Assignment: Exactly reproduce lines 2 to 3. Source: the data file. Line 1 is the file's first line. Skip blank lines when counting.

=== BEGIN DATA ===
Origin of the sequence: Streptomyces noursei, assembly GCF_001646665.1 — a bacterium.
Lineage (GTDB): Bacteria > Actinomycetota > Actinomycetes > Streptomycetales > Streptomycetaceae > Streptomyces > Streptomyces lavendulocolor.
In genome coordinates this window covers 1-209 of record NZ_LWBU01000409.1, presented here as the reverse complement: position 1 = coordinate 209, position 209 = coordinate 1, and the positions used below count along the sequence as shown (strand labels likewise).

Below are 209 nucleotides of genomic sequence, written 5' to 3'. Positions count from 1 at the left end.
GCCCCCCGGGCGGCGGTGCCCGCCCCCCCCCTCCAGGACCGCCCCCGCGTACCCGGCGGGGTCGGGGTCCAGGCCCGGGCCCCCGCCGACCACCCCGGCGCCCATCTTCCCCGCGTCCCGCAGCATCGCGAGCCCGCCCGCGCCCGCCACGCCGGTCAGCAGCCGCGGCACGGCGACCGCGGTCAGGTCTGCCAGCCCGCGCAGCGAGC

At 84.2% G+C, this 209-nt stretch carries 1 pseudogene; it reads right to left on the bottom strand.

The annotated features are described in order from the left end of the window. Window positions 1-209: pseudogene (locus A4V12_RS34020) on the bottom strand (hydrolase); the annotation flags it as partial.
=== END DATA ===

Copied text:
Lineage (GTDB): Bacteria > Actinomycetota > Actinomycetes > Streptomycetales > Streptomycetaceae > Streptomyces > Streptomyces lavendulocolor.
In genome coordinates this window covers 1-209 of record NZ_LWBU01000409.1, presented here as the reverse complement: position 1 = coordinate 209, position 209 = coordinate 1, and the positions used below count along the sequence as shown (strand labels likewise).